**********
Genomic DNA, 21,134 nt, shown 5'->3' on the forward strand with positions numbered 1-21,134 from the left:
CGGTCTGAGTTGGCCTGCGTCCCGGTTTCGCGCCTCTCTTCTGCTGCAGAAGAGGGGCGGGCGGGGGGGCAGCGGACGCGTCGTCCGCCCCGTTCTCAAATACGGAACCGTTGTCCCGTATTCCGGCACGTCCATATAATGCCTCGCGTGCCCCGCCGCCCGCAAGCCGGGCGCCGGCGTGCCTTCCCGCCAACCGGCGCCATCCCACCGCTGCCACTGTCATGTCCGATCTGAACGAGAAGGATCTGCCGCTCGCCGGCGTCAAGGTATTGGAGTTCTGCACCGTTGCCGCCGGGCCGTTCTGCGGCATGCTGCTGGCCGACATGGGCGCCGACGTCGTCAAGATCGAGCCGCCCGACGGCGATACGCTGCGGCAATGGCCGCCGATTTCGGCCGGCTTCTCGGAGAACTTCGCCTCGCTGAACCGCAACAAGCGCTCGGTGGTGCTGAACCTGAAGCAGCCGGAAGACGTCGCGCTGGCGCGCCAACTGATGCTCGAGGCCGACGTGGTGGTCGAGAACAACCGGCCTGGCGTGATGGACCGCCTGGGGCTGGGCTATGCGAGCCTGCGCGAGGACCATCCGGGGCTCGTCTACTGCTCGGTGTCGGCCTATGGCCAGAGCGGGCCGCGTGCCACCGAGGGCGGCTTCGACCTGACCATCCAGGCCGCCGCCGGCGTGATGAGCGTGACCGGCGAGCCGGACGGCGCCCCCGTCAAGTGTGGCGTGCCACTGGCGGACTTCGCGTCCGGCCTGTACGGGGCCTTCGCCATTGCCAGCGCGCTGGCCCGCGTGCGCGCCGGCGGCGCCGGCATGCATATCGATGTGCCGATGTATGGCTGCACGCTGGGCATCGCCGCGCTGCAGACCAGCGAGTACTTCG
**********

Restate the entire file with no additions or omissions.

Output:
Genomic DNA, 21,134 nt, shown 5'->3' on the forward strand with positions numbered 1-21,134 from the left:
CGGTCTGAGTTGGCCTGCGTCCCGGTTTCGCGCCTCTCTTCTGCTGCAGAAGAGGGGCGGGCGGGGGGGCAGCGGACGCGTCGTCCGCCCCGTTCTCAAATACGGAACCGTTGTCCCGTATTCCGGCACGTCCATATAATGCCTCGCGTGCCCCGCCGCCCGCAAGCCGGGCGCCGGCGTGCCTTCCCGCCAACCGGCGCCATCCCACCGCTGCCACTGTCATGTCCGATCTGAACGAGAAGGATCTGCCGCTCGCCGGCGTCAAGGTATTGGAGTTCTGCACCGTTGCCGCCGGGCCGTTCTGCGGCATGCTGCTGGCCGACATGGGCGCCGACGTCGTCAAGATCGAGCCGCCCGACGGCGATACGCTGCGGCAATGGCCGCCGATTTCGGCCGGCTTCTCGGAGAACTTCGCCTCGCTGAACCGCAACAAGCGCTCGGTGGTGCTGAACCTGAAGCAGCCGGAAGACGTCGCGCTGGCGCGCCAACTGATGCTCGAGGCCGACGTGGTGGTCGAGAACAACCGGCCTGGCGTGATGGACCGCCTGGGGCTGGGCTATGCGAGCCTGCGCGAGGACCATCCGGGGCTCGTCTACTGCTCGGTGTCGGCCTATGGCCAGAGCGGGCCGCGTGCCACCGAGGGCGGCTTCGACCTGACCATCCAGGCCGCCGCCGGCGTGATGAGCGTGACCGGCGAGCCGGACGGCGCCCCCGTCAAGTGTGGCGTGCCACTGGCGGACTTCGCGTCCGGCCTGTACGGGGCCTTCGCCATTGCCAGCGCGCTGGCCCGCGTGCGCGCCGGCGGCGCCGGCATGCATATCGATGTGCCGATGTATGGCTGCACGCTGGGCATCGCCGCGCTGCAGACCAGCGAGTACTTCG